"[Airmen] will also be able to review what we call 'other credentials,' which is a list of other credentials not skill related or directly related to their AFSC, but ... an airman can at that time decide if they want to pay out of pocket" for this certification, Williams said.
Airmen then apply by filling out an online form similar to the military tuition assistance form, which is then electronically routed to their direct supervisor — commander, first sergeant, flight chief, etc. — for approval. Finally, the form is sent to the credentialing program office at the Community College of the Air Force.
The CCAF will act as the execution platform for AF COOL, Williams said.
"Subject matter experts review the application just to ... double check the airman has all the perquisites with that civilian agency because some civilian agencies require certain documents and forms to be completed before they take the [certification] exam," Williams said.
Airmen will also obtain CCAF credit through their credential program, she said.
Tuition assistance changes
Enrollment for AF COOL will begin in January. Members who are enrolled or have a credential goal established prior to Oct. 1 may continue with what the Air Force calls "MilTA" certification, and must complete it in one year, she said.
"You can have someone who enrolled in August ... but the actual course doesn't start until say November," Williams said. "They're grandfathered for the one year completion."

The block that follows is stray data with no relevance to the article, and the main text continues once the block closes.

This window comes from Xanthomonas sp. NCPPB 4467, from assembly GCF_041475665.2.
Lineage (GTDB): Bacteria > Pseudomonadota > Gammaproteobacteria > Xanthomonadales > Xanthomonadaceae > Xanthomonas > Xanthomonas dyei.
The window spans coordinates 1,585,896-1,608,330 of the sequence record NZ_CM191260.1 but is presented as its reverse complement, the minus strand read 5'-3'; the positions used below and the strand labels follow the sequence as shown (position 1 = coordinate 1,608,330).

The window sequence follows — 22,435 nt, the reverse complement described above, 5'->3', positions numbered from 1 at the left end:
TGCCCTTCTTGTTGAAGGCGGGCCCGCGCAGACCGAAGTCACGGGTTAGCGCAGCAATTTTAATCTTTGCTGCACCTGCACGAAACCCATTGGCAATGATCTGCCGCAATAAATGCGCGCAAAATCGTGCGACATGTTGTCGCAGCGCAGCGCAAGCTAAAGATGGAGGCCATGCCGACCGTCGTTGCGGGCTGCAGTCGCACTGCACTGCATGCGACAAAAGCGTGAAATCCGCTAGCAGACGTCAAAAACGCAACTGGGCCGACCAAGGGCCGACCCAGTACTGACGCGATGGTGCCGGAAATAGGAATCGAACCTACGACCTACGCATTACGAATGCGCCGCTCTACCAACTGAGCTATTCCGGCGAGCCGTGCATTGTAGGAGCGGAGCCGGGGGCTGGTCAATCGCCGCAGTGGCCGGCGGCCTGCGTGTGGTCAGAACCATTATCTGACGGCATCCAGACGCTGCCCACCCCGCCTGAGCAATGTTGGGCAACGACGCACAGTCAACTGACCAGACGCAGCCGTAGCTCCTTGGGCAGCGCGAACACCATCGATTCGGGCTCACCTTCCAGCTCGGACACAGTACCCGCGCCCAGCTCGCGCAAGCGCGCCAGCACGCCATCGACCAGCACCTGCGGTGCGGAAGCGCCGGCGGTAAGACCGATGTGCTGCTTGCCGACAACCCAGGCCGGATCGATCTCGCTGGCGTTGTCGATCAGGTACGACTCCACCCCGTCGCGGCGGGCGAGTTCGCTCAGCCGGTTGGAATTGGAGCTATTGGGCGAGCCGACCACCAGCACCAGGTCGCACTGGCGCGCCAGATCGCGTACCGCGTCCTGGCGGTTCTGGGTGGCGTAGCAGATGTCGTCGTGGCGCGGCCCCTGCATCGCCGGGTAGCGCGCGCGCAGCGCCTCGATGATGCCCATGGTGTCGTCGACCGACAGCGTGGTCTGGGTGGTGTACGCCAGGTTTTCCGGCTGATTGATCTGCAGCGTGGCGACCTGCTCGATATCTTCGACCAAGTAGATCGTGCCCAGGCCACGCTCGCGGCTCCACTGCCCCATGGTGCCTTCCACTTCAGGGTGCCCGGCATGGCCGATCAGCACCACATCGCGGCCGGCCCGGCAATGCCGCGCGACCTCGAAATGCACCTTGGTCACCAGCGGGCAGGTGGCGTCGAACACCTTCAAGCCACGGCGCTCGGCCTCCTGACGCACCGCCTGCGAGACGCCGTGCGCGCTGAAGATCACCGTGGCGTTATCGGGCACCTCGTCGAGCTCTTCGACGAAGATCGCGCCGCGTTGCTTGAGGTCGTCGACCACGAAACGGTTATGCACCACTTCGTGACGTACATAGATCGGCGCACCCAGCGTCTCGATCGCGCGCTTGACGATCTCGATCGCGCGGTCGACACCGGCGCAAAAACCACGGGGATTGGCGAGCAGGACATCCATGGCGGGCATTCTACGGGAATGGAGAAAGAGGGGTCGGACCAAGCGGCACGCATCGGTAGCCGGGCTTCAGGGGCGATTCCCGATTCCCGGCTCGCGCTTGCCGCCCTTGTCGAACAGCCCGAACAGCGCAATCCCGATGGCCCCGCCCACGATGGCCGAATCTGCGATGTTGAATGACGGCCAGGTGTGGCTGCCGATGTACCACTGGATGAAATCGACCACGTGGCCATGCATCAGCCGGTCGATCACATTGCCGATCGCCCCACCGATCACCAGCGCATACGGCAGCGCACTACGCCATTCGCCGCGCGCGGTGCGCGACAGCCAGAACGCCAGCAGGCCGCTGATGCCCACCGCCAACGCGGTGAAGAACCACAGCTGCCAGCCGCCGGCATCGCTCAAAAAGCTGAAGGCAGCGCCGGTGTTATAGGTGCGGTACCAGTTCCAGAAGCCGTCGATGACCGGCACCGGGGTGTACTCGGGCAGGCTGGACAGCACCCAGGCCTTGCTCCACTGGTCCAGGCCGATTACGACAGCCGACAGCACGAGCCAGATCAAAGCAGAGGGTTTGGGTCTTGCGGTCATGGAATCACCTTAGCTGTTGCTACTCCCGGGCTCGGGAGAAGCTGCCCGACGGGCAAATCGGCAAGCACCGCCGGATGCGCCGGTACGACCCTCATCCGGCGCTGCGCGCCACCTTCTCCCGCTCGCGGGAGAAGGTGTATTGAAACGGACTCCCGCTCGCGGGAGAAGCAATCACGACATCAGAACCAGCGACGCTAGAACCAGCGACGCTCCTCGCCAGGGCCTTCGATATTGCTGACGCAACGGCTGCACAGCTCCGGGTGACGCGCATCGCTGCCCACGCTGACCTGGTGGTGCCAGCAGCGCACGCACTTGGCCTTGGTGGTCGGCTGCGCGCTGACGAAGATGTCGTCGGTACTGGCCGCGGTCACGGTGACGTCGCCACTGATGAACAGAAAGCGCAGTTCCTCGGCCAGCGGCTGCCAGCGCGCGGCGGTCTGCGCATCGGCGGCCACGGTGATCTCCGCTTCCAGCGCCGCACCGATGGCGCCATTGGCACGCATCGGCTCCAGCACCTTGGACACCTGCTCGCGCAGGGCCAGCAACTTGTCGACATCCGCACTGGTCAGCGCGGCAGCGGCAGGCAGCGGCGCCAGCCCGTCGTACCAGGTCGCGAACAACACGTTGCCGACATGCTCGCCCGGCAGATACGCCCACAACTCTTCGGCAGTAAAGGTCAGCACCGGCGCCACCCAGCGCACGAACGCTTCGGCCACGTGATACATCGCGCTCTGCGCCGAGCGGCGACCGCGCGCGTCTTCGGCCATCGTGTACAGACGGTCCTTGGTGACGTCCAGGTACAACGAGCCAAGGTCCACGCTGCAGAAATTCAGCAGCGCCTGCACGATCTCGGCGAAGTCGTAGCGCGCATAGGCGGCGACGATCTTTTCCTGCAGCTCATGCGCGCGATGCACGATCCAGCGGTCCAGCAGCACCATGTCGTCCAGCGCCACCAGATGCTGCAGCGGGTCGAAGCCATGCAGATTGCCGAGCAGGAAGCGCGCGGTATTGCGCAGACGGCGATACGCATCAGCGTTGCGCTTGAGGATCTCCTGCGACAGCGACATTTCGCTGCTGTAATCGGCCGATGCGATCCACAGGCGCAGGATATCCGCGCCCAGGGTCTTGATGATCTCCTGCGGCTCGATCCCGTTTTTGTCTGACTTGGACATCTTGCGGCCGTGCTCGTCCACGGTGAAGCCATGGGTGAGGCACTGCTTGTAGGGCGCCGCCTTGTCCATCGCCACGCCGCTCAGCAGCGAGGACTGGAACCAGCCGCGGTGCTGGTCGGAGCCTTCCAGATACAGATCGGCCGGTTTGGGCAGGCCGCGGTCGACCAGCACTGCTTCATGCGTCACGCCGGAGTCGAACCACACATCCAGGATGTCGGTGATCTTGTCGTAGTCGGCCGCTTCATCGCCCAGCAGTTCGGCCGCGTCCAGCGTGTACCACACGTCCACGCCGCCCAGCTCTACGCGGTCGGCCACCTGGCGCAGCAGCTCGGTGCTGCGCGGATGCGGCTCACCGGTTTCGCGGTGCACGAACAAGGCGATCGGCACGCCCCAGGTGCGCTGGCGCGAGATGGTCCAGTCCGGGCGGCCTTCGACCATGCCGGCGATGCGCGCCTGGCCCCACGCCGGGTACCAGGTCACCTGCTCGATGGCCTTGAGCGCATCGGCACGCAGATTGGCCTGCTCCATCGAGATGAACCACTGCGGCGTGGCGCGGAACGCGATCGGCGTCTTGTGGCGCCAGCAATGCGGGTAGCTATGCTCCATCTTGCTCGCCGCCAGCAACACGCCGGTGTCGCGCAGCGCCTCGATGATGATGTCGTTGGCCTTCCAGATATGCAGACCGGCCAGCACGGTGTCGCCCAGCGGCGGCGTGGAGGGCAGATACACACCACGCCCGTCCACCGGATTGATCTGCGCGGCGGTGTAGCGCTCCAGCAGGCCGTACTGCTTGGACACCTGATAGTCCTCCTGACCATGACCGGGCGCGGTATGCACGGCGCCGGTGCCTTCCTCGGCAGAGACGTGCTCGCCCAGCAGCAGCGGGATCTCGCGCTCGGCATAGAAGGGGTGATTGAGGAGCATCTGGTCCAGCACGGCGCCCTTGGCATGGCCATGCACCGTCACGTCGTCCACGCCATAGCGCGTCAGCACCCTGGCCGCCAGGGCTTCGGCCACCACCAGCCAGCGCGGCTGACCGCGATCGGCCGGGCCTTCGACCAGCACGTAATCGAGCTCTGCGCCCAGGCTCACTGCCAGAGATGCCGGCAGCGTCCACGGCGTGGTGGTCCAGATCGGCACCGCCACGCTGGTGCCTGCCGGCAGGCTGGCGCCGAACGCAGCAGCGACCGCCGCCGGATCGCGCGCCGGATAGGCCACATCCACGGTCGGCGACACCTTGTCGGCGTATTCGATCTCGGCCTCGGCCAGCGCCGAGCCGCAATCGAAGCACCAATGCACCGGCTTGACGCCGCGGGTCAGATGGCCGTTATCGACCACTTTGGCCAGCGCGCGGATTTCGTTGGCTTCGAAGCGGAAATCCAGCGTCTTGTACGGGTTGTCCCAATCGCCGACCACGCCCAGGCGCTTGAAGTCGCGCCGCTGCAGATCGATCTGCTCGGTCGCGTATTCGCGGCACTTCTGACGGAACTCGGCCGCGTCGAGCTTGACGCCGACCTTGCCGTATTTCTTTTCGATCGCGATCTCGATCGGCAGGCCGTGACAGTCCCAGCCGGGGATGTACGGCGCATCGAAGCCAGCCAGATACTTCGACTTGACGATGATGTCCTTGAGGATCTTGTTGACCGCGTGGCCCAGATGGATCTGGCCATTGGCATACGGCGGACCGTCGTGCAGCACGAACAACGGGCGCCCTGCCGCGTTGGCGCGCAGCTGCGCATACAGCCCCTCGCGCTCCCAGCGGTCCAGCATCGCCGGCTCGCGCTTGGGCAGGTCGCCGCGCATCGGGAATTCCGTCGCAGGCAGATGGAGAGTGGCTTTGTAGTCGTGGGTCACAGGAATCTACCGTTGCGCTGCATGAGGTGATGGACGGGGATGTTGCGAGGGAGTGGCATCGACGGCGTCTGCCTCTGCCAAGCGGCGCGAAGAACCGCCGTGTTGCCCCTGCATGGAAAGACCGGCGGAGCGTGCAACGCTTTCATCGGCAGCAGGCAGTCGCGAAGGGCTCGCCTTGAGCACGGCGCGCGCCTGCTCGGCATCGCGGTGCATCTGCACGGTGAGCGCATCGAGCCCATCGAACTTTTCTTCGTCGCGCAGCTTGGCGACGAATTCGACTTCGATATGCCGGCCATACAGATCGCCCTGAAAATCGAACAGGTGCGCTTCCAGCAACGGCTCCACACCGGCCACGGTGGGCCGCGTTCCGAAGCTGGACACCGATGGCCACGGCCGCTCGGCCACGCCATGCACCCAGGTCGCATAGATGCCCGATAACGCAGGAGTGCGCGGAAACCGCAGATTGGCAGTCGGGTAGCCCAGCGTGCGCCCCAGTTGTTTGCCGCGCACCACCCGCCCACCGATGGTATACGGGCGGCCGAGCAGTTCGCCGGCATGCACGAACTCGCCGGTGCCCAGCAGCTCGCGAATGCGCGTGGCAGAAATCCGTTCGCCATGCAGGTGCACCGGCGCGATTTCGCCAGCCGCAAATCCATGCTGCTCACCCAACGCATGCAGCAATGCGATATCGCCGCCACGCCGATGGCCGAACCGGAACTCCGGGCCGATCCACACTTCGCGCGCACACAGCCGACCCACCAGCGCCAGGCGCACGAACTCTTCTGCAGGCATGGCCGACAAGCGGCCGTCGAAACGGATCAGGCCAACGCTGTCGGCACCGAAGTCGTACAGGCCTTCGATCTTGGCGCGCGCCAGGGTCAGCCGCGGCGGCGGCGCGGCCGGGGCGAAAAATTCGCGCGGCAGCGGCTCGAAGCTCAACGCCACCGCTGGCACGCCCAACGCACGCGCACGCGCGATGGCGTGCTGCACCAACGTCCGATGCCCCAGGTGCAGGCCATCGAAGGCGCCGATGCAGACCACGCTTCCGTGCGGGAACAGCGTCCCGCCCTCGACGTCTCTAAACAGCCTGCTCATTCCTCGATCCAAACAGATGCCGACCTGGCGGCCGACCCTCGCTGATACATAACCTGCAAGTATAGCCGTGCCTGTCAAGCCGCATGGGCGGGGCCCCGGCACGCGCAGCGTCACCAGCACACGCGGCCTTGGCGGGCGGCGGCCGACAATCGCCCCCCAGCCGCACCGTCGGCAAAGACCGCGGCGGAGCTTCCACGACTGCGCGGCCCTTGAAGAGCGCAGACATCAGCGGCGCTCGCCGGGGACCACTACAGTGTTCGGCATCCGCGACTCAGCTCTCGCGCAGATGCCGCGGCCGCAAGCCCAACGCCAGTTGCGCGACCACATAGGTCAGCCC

Tuition assistance for certification is being phased out and replaced with the AF COOL, but tuition assistance for higher education to receive an associate's, bachelor's or master's will remain in place, with a few tweaks. Airmen who are approved to receive tuition assistance may still receive up to $4,500 per fiscal year and a maximum of $250 per semester hour, but now have a cap of 124 semester hours for an undergraduate program and 42 semester hours for graduate level courses, instead of unlimited hours.
Mandates still in effect: airmen who receive grades of a C or below in graduate courses and D or below in undergraduate courses will be required to reimburse TA funds, according to an updated Defense Department instruction on voluntary education released in May. If, after six semester hours at the graduate level or 15 semester hours at the undergraduate level, students cannot maintain the requisite GPA, they will no longer be eligible to receive TA until they have raised their GPA.
All new TA users and those who haven't taken any classes in the past year are required to have face-to-face counseling with an Air Force Education Center counselor, Williams said.
"We do have a plan in progress that the institutions will approve a 'degree goal,' where the institutions will go in and approve that member's degree plan," Williams said. "Before the academic institutions were not required to approve the degree goal, but now we're requesting they approve them."
Williams said this process will allow schools to have more involvement with airmen so airmen don't become "career students" who obtain degrees but don't use them.